WELL ISN’T THIS GRAND? WHY SHOULD WE TAKE THEM? LET OBAMA SET THEM UP AT HIS HOUSE!
Canada may become home to bin Laden informants 6By Tom Godfrey,Toronto Sun
First posted: Monday, May 9, 2011 5:24:07 EDT PM
TORONTO – Canada can and may accept “a number” of valuable informants from Pakistan who helped the U.S. locate Osama bin Laden, police and immigration officials say.
The relocation of high-level Pakistani informants to other countries is part of an international witness protection program between NATO-member countries, according to the Canadian justice department.
“I wouldn’t be surprised if are there some files like this in the post-Osama bin Laden era,” said immigration specialist Richard Kurland Monday. “The program offers sanctuary for people who helped the U.S. — Britain and Canada and are in danger.”
Kurland said the informants, who can include military personnel, workers or the elite, are brought to safety and resettled in other countries.
They and their families are given a fee, identities and a place to live in Canada.
“These people are friends of the West who now need our protection,’ Kurland said. “This would be standard operating procedure in the post-Osama era.”
The world’s most wanted terrorist was shot and killed at his Pakistan home by a U.S. team more than a week ago.
Kurland said dozens of informants were quietly accepted by Canada in the 1940s and ‘50s after the end of the Second World War and the defeat of Adolf Hitler.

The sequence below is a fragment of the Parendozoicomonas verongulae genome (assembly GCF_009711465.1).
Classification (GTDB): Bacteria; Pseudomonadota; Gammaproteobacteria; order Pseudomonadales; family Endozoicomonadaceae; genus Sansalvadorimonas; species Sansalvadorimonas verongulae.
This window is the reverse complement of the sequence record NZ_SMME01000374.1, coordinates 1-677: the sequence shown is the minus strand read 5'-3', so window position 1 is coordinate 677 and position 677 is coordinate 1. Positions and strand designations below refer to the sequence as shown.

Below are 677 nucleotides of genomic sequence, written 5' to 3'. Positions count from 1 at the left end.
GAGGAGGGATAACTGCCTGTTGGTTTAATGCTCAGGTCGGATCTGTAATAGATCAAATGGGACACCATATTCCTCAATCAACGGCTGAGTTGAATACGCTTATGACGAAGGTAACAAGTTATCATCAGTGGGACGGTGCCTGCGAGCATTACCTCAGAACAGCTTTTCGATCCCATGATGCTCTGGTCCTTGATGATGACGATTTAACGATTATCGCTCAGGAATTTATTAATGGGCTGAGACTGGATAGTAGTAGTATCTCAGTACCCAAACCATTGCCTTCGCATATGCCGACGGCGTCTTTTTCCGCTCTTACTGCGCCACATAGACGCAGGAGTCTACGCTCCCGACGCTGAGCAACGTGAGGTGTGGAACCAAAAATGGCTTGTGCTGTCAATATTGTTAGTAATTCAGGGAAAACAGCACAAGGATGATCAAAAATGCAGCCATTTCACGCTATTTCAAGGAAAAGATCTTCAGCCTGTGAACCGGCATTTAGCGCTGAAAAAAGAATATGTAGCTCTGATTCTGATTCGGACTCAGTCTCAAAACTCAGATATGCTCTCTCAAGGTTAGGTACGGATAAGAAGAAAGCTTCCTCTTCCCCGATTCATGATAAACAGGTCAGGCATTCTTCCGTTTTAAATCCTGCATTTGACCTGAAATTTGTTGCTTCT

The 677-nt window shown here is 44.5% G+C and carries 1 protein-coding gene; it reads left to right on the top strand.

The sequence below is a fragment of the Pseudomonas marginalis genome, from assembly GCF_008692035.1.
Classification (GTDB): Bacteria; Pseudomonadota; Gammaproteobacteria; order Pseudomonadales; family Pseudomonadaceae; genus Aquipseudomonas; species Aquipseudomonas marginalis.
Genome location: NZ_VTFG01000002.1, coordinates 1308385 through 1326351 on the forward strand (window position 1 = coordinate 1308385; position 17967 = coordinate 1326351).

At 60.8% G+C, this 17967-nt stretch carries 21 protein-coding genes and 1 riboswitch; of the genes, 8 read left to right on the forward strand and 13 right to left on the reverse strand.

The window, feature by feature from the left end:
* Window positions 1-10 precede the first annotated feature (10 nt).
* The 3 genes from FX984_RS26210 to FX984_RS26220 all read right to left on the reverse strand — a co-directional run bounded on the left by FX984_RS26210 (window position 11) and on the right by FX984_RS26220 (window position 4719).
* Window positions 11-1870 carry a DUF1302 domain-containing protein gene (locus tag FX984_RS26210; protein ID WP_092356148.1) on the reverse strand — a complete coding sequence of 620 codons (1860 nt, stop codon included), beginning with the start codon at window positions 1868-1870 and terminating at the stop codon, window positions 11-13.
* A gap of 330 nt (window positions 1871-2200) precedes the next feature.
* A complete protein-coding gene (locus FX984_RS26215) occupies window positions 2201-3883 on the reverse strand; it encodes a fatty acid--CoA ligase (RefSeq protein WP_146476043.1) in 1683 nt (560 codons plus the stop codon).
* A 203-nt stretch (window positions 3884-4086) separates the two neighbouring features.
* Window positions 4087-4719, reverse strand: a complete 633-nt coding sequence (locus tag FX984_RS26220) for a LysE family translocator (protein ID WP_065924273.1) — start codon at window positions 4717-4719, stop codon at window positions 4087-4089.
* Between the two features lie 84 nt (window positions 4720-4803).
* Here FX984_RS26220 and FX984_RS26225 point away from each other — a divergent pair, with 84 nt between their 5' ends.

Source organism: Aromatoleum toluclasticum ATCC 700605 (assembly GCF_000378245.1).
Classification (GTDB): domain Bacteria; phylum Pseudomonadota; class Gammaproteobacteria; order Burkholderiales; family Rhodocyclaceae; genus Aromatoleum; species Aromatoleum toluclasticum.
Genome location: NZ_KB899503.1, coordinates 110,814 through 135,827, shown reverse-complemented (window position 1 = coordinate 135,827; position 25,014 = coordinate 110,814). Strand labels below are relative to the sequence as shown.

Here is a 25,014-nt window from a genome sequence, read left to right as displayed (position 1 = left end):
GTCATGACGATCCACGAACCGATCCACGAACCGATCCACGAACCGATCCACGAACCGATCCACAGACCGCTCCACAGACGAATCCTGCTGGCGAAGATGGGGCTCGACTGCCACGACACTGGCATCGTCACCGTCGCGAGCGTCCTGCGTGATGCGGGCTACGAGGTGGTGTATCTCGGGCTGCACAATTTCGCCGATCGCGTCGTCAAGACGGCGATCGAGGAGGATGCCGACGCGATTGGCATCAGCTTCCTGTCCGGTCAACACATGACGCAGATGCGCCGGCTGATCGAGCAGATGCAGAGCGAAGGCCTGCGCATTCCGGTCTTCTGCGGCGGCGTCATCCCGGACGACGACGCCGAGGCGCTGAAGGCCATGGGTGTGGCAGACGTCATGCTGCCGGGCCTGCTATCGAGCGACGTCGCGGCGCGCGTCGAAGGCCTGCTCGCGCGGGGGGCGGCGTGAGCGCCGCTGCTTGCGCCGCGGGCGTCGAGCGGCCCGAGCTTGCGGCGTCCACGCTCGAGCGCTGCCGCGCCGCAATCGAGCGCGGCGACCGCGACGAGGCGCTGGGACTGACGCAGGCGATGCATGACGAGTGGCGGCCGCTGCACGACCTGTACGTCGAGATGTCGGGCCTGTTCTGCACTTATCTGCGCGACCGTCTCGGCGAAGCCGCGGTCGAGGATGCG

“This process has been going on for years and has never stopped,” he said. “The cycle continues and the practice is ongoing.”
U.S. officials have said they were helped by a number Pakistani nationals in their hunt for bin Laden.
A Department of Justice website said government officials may enter into a reciprocal agreement with a foreign government to admit foreign nationals into the witness protection program.
“The Solicitor General of Canada may make a similar arrangement with an international court or tribunal,” the site stated. The S-G “must consent to the individual’s admittance into the program.”
Justice officials said immigration officials must also consent before a witness can be accepted.
“The RCMP’s role in such cases is to administer the agreement between the foreign country and its witness,” the site stated. “Witness protection in such cases is provided on a cost-recovery basis.”
The RCMP, foreign affairs and immigration officials refused to comment on the program on Monday.
A U.S. homeland security official also refused comment citing privacy concerns.
The RCMP in 2008 and 2009, spent $6.6 million on their witness protection program that only accepted 15 witnesses from 103 requests, according to government documents.
The bulk of the cash, $3,576,756, went to pay RCMP salaries. Expenses incurred by witnesses cost $1,327,649, administration fees came to $612,711 and travel costs amounted to $369,821.